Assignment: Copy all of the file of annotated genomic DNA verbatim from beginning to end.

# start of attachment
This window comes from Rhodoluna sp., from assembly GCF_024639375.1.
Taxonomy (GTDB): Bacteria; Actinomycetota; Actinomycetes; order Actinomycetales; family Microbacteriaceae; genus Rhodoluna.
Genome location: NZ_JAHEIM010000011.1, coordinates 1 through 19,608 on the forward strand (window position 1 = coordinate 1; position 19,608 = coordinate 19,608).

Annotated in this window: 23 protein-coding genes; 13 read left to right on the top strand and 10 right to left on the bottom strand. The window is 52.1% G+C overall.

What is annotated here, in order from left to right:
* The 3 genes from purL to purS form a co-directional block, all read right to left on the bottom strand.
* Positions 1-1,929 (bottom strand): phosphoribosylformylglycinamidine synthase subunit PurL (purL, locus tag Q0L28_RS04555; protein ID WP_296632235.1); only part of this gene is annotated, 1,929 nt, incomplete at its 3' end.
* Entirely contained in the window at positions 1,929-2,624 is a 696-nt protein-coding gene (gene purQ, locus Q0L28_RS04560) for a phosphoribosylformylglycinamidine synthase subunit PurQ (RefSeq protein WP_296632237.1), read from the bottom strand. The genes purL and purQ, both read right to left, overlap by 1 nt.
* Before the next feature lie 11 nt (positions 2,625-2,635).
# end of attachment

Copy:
This window comes from Rhodoluna sp., from assembly GCF_024639375.1.
Taxonomy (GTDB): Bacteria; Actinomycetota; Actinomycetes; order Actinomycetales; family Microbacteriaceae; genus Rhodoluna.
Genome location: NZ_JAHEIM010000011.1, coordinates 1 through 19,608 on the forward strand (window position 1 = coordinate 1; position 19,608 = coordinate 19,608).

Annotated in this window: 23 protein-coding genes; 13 read left to right on the top strand and 10 right to left on the bottom strand. The window is 52.1% G+C overall.

What is annotated here, in order from left to right:
* The 3 genes from purL to purS form a co-directional block, all read right to left on the bottom strand.
* Positions 1-1,929 (bottom strand): phosphoribosylformylglycinamidine synthase subunit PurL (purL, locus tag Q0L28_RS04555; protein ID WP_296632235.1); only part of this gene is annotated, 1,929 nt, incomplete at its 3' end.
* Entirely contained in the window at positions 1,929-2,624 is a 696-nt protein-coding gene (gene purQ, locus Q0L28_RS04560) for a phosphoribosylformylglycinamidine synthase subunit PurQ (RefSeq protein WP_296632237.1), read from the bottom strand. The genes purL and purQ, both read right to left, overlap by 1 nt.
* Before the next feature lie 11 nt (positions 2,625-2,635).